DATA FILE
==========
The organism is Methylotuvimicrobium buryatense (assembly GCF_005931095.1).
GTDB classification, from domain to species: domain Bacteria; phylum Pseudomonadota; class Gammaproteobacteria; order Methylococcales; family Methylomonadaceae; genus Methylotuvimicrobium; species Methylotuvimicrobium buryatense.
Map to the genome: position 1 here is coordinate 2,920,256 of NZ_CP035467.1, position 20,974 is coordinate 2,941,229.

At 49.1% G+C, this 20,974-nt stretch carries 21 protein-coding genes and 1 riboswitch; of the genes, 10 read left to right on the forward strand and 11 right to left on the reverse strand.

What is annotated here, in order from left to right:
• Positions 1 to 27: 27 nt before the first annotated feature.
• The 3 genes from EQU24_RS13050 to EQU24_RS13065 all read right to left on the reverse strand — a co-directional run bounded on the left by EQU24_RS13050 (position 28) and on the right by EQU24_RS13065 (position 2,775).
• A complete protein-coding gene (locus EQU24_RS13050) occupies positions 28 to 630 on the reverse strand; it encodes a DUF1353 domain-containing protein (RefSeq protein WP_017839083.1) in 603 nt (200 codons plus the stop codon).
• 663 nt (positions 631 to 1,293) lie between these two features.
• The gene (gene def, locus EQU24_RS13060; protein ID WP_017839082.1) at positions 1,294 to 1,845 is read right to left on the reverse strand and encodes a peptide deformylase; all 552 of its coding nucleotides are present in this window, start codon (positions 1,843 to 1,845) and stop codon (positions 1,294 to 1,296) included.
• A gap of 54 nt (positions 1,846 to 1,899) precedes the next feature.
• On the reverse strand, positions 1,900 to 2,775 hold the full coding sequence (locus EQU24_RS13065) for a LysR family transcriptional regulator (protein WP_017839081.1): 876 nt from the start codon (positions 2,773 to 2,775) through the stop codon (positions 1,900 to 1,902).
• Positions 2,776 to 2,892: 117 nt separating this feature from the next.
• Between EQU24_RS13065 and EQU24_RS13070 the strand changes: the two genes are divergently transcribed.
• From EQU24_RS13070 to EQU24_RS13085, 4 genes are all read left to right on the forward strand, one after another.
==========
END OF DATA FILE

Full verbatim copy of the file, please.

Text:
The organism is Methylotuvimicrobium buryatense (assembly GCF_005931095.1).
GTDB classification, from domain to species: domain Bacteria; phylum Pseudomonadota; class Gammaproteobacteria; order Methylococcales; family Methylomonadaceae; genus Methylotuvimicrobium; species Methylotuvimicrobium buryatense.
Map to the genome: position 1 here is coordinate 2,920,256 of NZ_CP035467.1, position 20,974 is coordinate 2,941,229.

At 49.1% G+C, this 20,974-nt stretch carries 21 protein-coding genes and 1 riboswitch; of the genes, 10 read left to right on the forward strand and 11 right to left on the reverse strand.

What is annotated here, in order from left to right:
• Positions 1 to 27: 27 nt before the first annotated feature.
• The 3 genes from EQU24_RS13050 to EQU24_RS13065 all read right to left on the reverse strand — a co-directional run bounded on the left by EQU24_RS13050 (position 28) and on the right by EQU24_RS13065 (position 2,775).
• A complete protein-coding gene (locus EQU24_RS13050) occupies positions 28 to 630 on the reverse strand; it encodes a DUF1353 domain-containing protein (RefSeq protein WP_017839083.1) in 603 nt (200 codons plus the stop codon).
• 663 nt (positions 631 to 1,293) lie between these two features.
• The gene (gene def, locus EQU24_RS13060; protein ID WP_017839082.1) at positions 1,294 to 1,845 is read right to left on the reverse strand and encodes a peptide deformylase; all 552 of its coding nucleotides are present in this window, start codon (positions 1,843 to 1,845) and stop codon (positions 1,294 to 1,296) included.
• A gap of 54 nt (positions 1,846 to 1,899) precedes the next feature.
• On the reverse strand, positions 1,900 to 2,775 hold the full coding sequence (locus EQU24_RS13065) for a LysR family transcriptional regulator (protein WP_017839081.1): 876 nt from the start codon (positions 2,773 to 2,775) through the stop codon (positions 1,900 to 1,902).
• Positions 2,776 to 2,892: 117 nt separating this feature from the next.
• Between EQU24_RS13065 and EQU24_RS13070 the strand changes: the two genes are divergently transcribed.
• From EQU24_RS13070 to EQU24_RS13085, 4 genes are all read left to right on the forward strand, one after another.